The Minnesota News Council (MNC) states on its website that its mission is “to promote fairness in the news media by helping the public to hold news outlets accountable for the stories they produce.”
It started as part of the Minnesota Newspaper Association (MNA) but split and became a corporate nonprofit in 1971, according to the MNA. According to its website, the Minnesota News Council was inspired by the UK Press Complaints Commission.
Similar to other press councils around the world, MNC accepted citizen “complaints about news coverage.” Their “File a Complaint” web page states: “If you have a complaint about something you’ve seen or read, tell us! You can phone, fax, mail, or submit your complaint online. The News Council will respond within two business days.”
Here is an international list of 57 press councils.
Origins & End of the Minnesota News Council
Journalism professor Ed Gerald originally studied the UK press council, the PCC, on behalf of the Minnesota Newspaper Association.
He “was impressed with its ability to resolve complaints and to restore public trust, and he came back urging the Minnesota Newspaper Association to start a news council here.”
The Minnesota News Council is closing because of fewer complaints by the public and decreased “corporate funding,” according to its president, Tony Carideo. For example, Carideo told the Minnesota News Association that the MNC only has had ten “hearings” since 2007 — five in 2007, five in 2008 and one “between 2009 and the end of 2010.”
Carideo reportedly explained to the Minnesota Newspaper Association that the public is complaining via online comments section, direct e-mail and Twitter about news articles so the news council is less used.
As MinnPost noted, Carideo’s comments aren’t surprising. “I can’t help wondering how social media and our near-instantaneous ability to chew over stories and attendant outrages lessened the complaints. These days, the juries have gotten quite a bit bigger, though the procedures quite a bit more ad hoc.”
MNC, Model for Only Remaining U.S. Press Council?
The Minnesota News Council was “the model” for the Washington News Council, which was founded in 1998. Washington News Council — the only news council remaining in the US after the Minnesota News Councils’ closing — countered the idea that social media and internet forums can solve issues in media’s coverage.
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“If someone or their organization is damaged by inaccurate, unfair or unethical news reports, online digital response mechanisms may not be enough. The News Council is still here to help review complaints and provide recourse to those who are damaged by media malpractice. “
Washington News Council explained that the Minnesota News Council got much of its financial backing from Minnesota newspapers and media outlets. “However, their funding declined severely in recent years due to the financial problems of the news industry in Minnesota.”
The Minnesota News Council’s “endowment, worth around $270,000, will be transferred to a nonprofit affiliated with the MNA probably will be used to support journalism education and professional training,” the AP reported.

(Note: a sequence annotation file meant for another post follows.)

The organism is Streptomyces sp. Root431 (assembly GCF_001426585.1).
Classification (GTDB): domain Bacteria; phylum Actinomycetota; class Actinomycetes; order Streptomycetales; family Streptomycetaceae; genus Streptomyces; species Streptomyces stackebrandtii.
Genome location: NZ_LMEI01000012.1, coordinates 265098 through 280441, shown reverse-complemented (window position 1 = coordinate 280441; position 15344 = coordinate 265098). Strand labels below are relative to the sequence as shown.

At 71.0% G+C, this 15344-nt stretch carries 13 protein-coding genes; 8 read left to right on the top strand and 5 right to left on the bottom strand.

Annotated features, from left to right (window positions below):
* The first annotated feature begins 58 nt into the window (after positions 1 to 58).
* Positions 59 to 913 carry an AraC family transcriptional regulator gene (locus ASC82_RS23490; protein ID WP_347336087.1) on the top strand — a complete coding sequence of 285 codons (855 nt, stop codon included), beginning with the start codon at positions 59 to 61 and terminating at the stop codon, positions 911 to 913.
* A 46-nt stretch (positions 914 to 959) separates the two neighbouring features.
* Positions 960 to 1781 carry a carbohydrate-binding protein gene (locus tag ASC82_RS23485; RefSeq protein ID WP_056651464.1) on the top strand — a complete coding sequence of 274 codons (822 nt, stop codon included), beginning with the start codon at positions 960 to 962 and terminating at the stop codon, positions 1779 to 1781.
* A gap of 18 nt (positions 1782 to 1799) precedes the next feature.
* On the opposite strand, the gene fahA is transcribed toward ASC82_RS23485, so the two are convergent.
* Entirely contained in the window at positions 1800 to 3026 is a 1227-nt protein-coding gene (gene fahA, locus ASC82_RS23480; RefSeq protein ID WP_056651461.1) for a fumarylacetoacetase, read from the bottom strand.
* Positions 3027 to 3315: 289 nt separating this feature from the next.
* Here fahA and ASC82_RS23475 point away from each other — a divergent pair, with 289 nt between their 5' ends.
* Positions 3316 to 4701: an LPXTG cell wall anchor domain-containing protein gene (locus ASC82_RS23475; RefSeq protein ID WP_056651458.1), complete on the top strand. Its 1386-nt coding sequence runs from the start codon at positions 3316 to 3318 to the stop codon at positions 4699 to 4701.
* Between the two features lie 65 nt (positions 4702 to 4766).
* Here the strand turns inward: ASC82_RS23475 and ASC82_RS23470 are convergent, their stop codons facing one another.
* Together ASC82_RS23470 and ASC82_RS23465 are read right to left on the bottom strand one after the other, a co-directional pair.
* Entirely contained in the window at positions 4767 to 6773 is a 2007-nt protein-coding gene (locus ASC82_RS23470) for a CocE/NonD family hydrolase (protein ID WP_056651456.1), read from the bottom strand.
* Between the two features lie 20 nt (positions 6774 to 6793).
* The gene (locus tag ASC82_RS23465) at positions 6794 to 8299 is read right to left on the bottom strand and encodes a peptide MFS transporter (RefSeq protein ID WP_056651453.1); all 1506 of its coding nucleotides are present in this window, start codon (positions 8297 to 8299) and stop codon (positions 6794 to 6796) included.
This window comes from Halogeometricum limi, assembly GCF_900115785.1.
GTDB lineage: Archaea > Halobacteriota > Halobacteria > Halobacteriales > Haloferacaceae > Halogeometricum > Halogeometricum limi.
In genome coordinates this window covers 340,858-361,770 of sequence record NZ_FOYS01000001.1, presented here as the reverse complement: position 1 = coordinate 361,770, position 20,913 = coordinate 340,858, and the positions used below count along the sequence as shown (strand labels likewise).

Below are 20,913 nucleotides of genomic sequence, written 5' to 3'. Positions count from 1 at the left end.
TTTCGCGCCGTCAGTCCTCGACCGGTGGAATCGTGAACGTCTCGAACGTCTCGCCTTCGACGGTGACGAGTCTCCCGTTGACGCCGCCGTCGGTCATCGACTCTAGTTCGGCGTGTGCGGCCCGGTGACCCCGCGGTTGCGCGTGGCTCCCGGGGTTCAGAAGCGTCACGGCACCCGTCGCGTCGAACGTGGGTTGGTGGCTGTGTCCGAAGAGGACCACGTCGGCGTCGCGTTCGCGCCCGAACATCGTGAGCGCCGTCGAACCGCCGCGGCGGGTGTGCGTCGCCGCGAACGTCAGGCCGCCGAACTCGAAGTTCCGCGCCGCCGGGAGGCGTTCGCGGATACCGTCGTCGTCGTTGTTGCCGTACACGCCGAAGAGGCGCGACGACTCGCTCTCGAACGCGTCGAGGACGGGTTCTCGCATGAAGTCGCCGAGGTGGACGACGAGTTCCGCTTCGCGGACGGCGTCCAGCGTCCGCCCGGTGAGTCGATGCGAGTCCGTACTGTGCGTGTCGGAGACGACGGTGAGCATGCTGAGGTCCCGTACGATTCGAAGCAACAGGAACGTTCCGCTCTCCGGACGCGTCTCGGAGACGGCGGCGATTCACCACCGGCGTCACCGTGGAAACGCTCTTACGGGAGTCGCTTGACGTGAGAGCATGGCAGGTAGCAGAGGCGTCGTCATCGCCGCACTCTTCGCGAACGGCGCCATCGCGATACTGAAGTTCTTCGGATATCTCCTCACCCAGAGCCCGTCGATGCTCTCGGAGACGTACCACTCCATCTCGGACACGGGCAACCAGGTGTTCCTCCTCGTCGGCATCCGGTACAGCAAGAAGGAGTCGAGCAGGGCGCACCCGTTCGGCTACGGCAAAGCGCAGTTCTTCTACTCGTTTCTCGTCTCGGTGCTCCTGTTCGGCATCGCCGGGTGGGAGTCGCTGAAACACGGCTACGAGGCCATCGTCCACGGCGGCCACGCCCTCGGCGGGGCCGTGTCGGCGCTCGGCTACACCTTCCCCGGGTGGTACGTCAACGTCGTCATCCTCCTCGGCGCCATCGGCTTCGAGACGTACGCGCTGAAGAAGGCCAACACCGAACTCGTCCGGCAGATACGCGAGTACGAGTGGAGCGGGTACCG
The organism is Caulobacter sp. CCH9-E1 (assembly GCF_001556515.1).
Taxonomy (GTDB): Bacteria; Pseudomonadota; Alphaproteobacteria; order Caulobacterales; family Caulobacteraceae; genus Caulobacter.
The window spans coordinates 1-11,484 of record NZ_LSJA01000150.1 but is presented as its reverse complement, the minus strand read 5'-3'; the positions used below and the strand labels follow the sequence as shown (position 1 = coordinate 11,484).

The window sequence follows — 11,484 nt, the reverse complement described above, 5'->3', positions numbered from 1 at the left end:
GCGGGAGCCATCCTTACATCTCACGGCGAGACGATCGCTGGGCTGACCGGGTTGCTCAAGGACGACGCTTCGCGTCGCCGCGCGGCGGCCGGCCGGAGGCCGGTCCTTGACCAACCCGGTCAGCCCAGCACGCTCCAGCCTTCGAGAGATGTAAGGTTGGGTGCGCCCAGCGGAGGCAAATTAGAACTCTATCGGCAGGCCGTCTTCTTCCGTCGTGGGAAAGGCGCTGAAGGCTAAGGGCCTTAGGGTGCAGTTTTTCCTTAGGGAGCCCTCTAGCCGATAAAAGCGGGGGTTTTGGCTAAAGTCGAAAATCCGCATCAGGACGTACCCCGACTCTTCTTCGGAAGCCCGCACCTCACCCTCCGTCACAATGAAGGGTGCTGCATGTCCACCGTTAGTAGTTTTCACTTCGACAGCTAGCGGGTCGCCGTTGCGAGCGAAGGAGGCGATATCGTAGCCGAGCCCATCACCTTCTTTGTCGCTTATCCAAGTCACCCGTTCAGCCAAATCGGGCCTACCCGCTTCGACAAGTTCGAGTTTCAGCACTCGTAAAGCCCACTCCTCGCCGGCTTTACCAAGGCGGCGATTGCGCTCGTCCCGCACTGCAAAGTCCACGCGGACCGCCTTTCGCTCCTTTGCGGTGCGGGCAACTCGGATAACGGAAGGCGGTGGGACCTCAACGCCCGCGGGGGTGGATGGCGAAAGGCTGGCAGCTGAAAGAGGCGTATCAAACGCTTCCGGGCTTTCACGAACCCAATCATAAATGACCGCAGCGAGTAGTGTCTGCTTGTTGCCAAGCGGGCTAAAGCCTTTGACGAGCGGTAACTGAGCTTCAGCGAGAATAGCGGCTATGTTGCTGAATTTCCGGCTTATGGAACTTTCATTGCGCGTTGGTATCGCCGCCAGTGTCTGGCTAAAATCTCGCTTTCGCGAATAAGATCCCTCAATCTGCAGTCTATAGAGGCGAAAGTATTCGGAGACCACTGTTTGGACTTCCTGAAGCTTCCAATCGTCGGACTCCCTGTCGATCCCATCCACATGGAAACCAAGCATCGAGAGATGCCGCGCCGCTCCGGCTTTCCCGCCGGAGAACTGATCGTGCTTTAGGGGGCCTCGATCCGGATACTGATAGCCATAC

The Washington News Council recently earned $200,000 in donations — $100,000 that it raised and $100,000 from the Gates Foundation Challenge for the second year in a row. The WNC based its “by-laws, guidelines and procedures” on the MNC’s, but instead of using funding from news organizations, it has been backed by “foundations, corporations, associations and many individuals.”
The Washington News Council describes itself on its website as “an independent, nonprofit, statewide organization whose members share a common belief that fair, accurate and balanced news media are vital to our democracy. We have been called an ‘Outside Ombudsman’ or even ‘Better Business Bureau’ for the news media in Washington.” Here is their “complaint process” steps and complaint form.
Does Social Media Replace MNC’s Model of Media Industry Self-Regulation?
The MNC website states: “The News Council exists to open a productive dialogue between the public and the media on the standards the media upholds. One way we do this is by holding public hearings on unresolved individual complaints about news coverage.”
iMediaEthics wonders if social media does, in fact, replace the depth and fairness displayed by such public hearings of citizens’ complaints? iMediaEthics has written to the Minnesota News Council for more information and will update with any response.
The MNC hearing board is made up of roughly half media people and half members of the public. Notably, the media members “do not represent the news outlets or organizations they work for; they participate as independent professionals.”
A U.S. City News Council?
The city of Honolulu has, since 1970, what it calls the Honolulu Community Media Council (HCMC). Judging from its website, the HCMC does not seem to process citizen complaints themselves but routes them to the FCC. We are writing to ask for further information.
The HCMC “About Us” page states that Media Council Hawaii is “composed of individuals from the media and the community.” It describes itself as “a nonpartisan, non-governmental independent group” that “seeks to promote accurate and fair journalism in Hawaii, broaden public understanding of the role of the media, foster discussion of media issues, strengthen public support for First Amendment rights and freedoms, and improve public access to information.”